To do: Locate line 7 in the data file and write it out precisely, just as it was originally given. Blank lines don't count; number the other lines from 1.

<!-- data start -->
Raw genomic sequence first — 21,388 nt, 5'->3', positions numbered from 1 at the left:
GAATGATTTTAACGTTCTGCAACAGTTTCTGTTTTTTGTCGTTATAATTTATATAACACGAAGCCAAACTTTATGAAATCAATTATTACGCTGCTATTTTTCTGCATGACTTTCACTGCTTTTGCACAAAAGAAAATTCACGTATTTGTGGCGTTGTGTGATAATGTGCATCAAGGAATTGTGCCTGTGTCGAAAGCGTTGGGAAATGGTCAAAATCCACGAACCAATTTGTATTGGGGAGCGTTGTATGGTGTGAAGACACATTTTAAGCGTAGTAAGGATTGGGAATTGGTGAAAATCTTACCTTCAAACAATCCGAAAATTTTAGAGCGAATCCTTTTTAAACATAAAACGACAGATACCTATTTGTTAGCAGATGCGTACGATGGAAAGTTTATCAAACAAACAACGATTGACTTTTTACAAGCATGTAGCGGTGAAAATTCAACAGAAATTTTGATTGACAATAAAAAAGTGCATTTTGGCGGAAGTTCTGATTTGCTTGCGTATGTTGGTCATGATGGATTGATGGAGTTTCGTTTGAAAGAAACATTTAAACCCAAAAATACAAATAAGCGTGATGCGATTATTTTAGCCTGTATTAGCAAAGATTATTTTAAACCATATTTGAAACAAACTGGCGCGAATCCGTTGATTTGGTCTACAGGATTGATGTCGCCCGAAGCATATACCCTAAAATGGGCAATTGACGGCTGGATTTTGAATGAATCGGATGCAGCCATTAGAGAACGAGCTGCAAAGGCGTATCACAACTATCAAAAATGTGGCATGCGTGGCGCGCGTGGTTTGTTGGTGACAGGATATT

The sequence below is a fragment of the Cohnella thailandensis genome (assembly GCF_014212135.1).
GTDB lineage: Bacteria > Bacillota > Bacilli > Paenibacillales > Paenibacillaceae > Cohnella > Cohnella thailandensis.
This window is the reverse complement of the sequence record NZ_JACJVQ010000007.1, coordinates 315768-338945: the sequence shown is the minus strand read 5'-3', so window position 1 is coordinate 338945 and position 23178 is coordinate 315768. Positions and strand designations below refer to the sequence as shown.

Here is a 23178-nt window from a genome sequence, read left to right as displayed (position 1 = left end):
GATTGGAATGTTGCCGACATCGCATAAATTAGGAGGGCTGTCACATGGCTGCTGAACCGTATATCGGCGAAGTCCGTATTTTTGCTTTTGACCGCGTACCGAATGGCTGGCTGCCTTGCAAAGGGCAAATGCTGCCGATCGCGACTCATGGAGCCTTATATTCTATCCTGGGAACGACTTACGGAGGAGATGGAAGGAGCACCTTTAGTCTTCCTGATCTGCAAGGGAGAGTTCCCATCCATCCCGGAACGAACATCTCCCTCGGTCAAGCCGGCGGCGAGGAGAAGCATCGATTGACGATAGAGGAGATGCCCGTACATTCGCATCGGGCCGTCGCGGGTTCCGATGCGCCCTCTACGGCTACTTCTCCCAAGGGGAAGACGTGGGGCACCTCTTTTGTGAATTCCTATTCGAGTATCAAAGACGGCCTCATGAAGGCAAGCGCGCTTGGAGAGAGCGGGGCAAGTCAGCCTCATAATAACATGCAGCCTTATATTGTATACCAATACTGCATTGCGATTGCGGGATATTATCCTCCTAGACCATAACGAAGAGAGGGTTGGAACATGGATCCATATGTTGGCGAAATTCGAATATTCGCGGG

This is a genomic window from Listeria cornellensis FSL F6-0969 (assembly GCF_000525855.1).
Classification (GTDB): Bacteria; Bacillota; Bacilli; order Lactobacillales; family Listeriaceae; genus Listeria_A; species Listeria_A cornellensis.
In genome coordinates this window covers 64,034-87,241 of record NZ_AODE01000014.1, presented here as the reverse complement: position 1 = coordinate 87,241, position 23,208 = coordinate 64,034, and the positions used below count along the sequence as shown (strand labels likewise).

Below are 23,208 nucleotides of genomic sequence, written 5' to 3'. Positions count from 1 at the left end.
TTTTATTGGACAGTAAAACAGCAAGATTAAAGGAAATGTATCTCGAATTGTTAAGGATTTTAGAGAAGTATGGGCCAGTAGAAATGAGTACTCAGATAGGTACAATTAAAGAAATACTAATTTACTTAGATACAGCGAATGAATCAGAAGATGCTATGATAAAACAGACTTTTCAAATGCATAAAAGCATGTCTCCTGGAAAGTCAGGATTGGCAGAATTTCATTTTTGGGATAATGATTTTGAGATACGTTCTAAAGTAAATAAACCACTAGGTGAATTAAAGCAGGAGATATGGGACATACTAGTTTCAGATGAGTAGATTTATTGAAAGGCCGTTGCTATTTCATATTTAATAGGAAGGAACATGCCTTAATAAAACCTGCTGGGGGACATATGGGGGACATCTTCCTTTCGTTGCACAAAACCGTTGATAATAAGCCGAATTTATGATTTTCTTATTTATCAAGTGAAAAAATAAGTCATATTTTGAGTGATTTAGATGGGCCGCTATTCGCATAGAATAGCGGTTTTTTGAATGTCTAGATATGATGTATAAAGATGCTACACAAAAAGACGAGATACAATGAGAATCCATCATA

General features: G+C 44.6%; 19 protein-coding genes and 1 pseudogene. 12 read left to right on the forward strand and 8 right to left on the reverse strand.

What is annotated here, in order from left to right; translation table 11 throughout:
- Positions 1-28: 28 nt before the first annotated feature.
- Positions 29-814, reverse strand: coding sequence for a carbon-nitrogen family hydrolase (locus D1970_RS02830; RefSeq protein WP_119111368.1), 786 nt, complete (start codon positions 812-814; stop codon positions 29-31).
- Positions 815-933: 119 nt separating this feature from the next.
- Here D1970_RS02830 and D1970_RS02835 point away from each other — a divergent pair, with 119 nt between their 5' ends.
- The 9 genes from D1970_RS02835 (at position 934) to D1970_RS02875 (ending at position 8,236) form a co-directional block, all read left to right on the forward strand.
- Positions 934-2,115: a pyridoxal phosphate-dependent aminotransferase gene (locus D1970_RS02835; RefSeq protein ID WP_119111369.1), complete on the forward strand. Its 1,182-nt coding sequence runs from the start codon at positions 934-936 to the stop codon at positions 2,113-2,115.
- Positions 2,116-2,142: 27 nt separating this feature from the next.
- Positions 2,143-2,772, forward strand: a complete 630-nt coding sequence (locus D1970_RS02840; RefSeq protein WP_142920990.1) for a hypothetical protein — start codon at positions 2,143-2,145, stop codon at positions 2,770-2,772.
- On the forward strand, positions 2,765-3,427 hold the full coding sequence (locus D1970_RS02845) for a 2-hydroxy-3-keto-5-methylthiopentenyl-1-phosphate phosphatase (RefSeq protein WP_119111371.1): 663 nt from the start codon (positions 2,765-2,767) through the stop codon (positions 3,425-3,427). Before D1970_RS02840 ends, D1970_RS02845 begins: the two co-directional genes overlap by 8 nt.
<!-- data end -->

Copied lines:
GATTGGAATGTTGCCGACATCGCATAAATTAGGAGGGCTGTCACATGGCTGCTGAACCGTATATCGGCGAAGTCCGTATTTTTGCTTTTGACCGCGTACCGAATGGCTGGCTGCCTTGCAAAGGGCAAATGCTGCCGATCGCGACTCATGGAGCCTTATATTCTATCCTGGGAACGACTTACGGAGGAGATGGAAGGAGCACCTTTAGTCTTCCTGATCTGCAAGGGAGAGTTCCCATCCATCCCGGAACGAACATCTCCCTCGGTCAAGCCGGCGGCGAGGAGAAGCATCGATTGACGATAGAGGAGATGCCCGTACATTCGCATCGGGCCGTCGCGGGTTCCGATGCGCCCTCTACGGCTACTTCTCCCAAGGGGAAGACGTGGGGCACCTCTTTTGTGAATTCCTATTCGAGTATCAAAGACGGCCTCATGAAGGCAAGCGCGCTTGGAGAGAGCGGGGCAAGTCAGCCTCATAATAACATGCAGCCTTATATTGTATACCAATACTGCATTGCGATTGCGGGATATTATCCTCCTAGACCATAACGAAGAGAGGGTTGGAACATGGATCCATATGTTGGCGAAATTCGAATATTCGCGGG